Two by Two…


“Animals on Board”

designed by Wolfgang Sentker & Ralf zur Linde, published by Stronghold Games

Fill your ark with animals…in everything but pairs, because that Noah guy has already claimed that concept. Animals are drawn randomly and placed into a large group at the beginning of each round. All except one are placed face-up with one mystery animal to make things more interesting. On your turn, you can either split a group into two smaller groups, or claim a group and place it on your ark. Splitting a group earns you a food crate; loading animals onto your ark costs you a number of food crates equal to the number of animals you are bringing on board. Once you claim animals, you are out of the round, and the other players continue splitting or claiming. At the end of a round, new animals are placed for the next round, or someone has ten animals on their ark and the game ends with scoring! Herds (groups of 3,4, or 5 of the same animal) will give you 5 points per animal, single animals will give you the points printed on the card, while pairs are discarded without scoring. Most points win!

The key is splitting the groups: do you split to form a herd? Or make a non-scoring pair? Or do you mix things up with the face-down animal? And, of course, other players can’t see what you loaded into the ark already. A very clever use of the I-split, you-choose mechanic with great components: durable ark pieces and great artwork.

One Line Verdict: Don’t miss the boat on this one in this fast-playing, little cousin to, oddly enough, “Zooleroto.” Which is also about animals, but without the apocalyptic theme.

Like Westworld, but Without the Robots.


“Bang: the Dice Game”

designed by Michael Palm & Lukas Zach, published by dv Giochi & Asmodee

Be the last man (or woman) standing in this Wild West duel. At the beginning, each player is assigned a role: sheriff, outlaw, deputy, or renegade, with each role having a different goal to win the game: the sheriff and his deputies have to survive the withering gunfire of everyone else, while outlaws win when the sheriff is eliminated, or the renegade wins when she is the last one left alive amid all the carnage. All roles are hidden, except for the sheriff. Then players are given a unique character with a special power to help when the lead starts flying. Players take turns by rolling dice (up to three times via the old Yahtzee mechanic) and then resolving the actions on the dice: shooting, healing (with a swig of beer), blowing yourself up, or maybe even calling down Indians to deal damage to all. Run out of life points, and you’re sent to Boot Hill (that is, you are eliminated), but your team can still win! Whoever is left (according to your win conditions) wins the game!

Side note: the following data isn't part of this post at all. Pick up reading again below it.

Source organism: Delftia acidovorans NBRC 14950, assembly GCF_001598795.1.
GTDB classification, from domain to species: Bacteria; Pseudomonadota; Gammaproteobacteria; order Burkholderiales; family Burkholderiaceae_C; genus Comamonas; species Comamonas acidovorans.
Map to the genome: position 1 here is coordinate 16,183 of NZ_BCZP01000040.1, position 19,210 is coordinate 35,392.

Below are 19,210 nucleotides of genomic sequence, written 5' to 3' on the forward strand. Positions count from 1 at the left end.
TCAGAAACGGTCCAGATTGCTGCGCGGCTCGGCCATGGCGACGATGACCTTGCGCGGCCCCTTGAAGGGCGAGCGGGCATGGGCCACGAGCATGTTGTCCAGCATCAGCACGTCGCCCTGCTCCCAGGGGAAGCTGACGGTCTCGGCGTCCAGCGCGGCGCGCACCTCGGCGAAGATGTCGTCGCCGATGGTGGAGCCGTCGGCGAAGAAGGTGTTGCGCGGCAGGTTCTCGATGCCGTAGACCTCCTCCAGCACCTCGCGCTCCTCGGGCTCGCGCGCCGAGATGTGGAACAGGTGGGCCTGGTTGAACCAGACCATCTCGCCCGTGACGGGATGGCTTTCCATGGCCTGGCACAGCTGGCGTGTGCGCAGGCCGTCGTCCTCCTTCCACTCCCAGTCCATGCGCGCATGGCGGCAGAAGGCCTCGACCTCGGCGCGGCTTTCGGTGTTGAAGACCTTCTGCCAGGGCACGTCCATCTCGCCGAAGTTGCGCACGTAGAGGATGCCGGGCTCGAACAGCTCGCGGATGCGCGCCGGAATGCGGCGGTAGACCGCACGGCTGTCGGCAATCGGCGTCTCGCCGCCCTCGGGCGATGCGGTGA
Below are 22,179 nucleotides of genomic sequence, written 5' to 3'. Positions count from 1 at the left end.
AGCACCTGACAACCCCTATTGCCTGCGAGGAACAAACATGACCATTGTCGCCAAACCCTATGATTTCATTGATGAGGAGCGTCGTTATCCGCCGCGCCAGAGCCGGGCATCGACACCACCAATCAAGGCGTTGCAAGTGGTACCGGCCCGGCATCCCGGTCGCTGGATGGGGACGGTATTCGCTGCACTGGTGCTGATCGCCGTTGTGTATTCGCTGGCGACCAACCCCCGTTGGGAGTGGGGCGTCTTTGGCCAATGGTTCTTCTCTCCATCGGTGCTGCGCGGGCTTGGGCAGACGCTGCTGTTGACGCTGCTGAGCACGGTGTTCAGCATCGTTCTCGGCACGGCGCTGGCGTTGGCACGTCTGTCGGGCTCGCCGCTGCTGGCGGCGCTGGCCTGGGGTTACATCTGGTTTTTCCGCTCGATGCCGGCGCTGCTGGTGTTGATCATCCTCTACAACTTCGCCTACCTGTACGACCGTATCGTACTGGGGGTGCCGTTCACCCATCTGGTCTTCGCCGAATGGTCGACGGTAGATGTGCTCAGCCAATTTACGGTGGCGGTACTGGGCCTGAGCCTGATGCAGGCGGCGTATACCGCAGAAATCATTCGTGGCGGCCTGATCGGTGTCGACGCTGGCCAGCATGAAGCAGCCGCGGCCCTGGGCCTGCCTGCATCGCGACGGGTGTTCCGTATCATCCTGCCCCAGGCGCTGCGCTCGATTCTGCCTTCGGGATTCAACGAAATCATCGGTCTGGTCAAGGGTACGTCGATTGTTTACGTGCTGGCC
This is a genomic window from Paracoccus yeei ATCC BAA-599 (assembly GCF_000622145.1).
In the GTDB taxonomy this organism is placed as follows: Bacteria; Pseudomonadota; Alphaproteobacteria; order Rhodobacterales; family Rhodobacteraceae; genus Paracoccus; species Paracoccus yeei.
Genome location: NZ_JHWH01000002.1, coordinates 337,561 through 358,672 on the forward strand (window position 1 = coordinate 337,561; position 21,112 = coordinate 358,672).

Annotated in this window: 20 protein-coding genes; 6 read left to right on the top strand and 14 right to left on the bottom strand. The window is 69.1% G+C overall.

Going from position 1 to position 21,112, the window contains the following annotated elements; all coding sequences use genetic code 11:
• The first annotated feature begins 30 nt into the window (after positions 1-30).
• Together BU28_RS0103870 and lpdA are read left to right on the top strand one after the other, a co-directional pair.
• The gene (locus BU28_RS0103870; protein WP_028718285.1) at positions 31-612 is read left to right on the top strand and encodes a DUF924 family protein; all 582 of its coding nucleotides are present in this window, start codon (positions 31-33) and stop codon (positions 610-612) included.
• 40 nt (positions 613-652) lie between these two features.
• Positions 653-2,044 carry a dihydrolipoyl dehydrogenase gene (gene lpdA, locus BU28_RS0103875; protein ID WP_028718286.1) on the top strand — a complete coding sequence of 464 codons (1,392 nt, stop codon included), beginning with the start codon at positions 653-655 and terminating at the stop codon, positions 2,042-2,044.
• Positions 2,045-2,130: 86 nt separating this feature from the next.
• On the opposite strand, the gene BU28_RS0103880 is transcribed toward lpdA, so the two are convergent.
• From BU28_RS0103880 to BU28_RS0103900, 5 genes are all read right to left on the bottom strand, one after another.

Plays quick and easy with the hidden roles adding a layer of strategy that keeps the game interesting and makes people really mad when you start shooting the members of your team. The quick play keeps the game moving and getting eliminated less sad and boring.

One Line Verdict: Strap on your six-shooters and draw (or roll, in this particular case) for a fun, quick-moving hidden role game that doesn’t require all that talkin’ and negotiatin’.

Paperback Writer…



designed by Tim Fowers, published by Fowers Games